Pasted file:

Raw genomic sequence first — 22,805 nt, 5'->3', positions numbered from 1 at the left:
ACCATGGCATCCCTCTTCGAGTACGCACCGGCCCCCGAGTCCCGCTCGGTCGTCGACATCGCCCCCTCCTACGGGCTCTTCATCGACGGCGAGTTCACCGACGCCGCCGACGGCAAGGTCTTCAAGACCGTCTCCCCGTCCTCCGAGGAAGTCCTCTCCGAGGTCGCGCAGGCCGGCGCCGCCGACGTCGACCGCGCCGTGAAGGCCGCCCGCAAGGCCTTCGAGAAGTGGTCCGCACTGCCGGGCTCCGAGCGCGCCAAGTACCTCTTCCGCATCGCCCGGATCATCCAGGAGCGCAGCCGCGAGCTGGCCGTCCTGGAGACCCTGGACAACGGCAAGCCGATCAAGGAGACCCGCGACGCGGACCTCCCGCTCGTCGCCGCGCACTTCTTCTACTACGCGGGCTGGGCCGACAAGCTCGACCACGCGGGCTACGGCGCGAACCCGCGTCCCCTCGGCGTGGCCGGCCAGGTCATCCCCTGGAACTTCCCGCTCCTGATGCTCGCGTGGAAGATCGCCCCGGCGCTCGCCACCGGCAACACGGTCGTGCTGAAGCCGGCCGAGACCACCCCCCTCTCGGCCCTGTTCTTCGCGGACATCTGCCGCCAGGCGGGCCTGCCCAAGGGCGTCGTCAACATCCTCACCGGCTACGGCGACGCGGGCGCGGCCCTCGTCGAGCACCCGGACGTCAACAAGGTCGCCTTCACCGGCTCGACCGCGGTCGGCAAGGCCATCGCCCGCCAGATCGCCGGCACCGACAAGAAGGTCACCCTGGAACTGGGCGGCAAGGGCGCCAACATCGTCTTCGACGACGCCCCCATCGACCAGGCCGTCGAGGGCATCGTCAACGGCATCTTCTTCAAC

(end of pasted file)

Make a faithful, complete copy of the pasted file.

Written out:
Raw genomic sequence first — 22,805 nt, 5'->3', positions numbered from 1 at the left:
ACCATGGCATCCCTCTTCGAGTACGCACCGGCCCCCGAGTCCCGCTCGGTCGTCGACATCGCCCCCTCCTACGGGCTCTTCATCGACGGCGAGTTCACCGACGCCGCCGACGGCAAGGTCTTCAAGACCGTCTCCCCGTCCTCCGAGGAAGTCCTCTCCGAGGTCGCGCAGGCCGGCGCCGCCGACGTCGACCGCGCCGTGAAGGCCGCCCGCAAGGCCTTCGAGAAGTGGTCCGCACTGCCGGGCTCCGAGCGCGCCAAGTACCTCTTCCGCATCGCCCGGATCATCCAGGAGCGCAGCCGCGAGCTGGCCGTCCTGGAGACCCTGGACAACGGCAAGCCGATCAAGGAGACCCGCGACGCGGACCTCCCGCTCGTCGCCGCGCACTTCTTCTACTACGCGGGCTGGGCCGACAAGCTCGACCACGCGGGCTACGGCGCGAACCCGCGTCCCCTCGGCGTGGCCGGCCAGGTCATCCCCTGGAACTTCCCGCTCCTGATGCTCGCGTGGAAGATCGCCCCGGCGCTCGCCACCGGCAACACGGTCGTGCTGAAGCCGGCCGAGACCACCCCCCTCTCGGCCCTGTTCTTCGCGGACATCTGCCGCCAGGCGGGCCTGCCCAAGGGCGTCGTCAACATCCTCACCGGCTACGGCGACGCGGGCGCGGCCCTCGTCGAGCACCCGGACGTCAACAAGGTCGCCTTCACCGGCTCGACCGCGGTCGGCAAGGCCATCGCCCGCCAGATCGCCGGCACCGACAAGAAGGTCACCCTGGAACTGGGCGGCAAGGGCGCCAACATCGTCTTCGACGACGCCCCCATCGACCAGGCCGTCGAGGGCATCGTCAACGGCATCTTCTTCAAC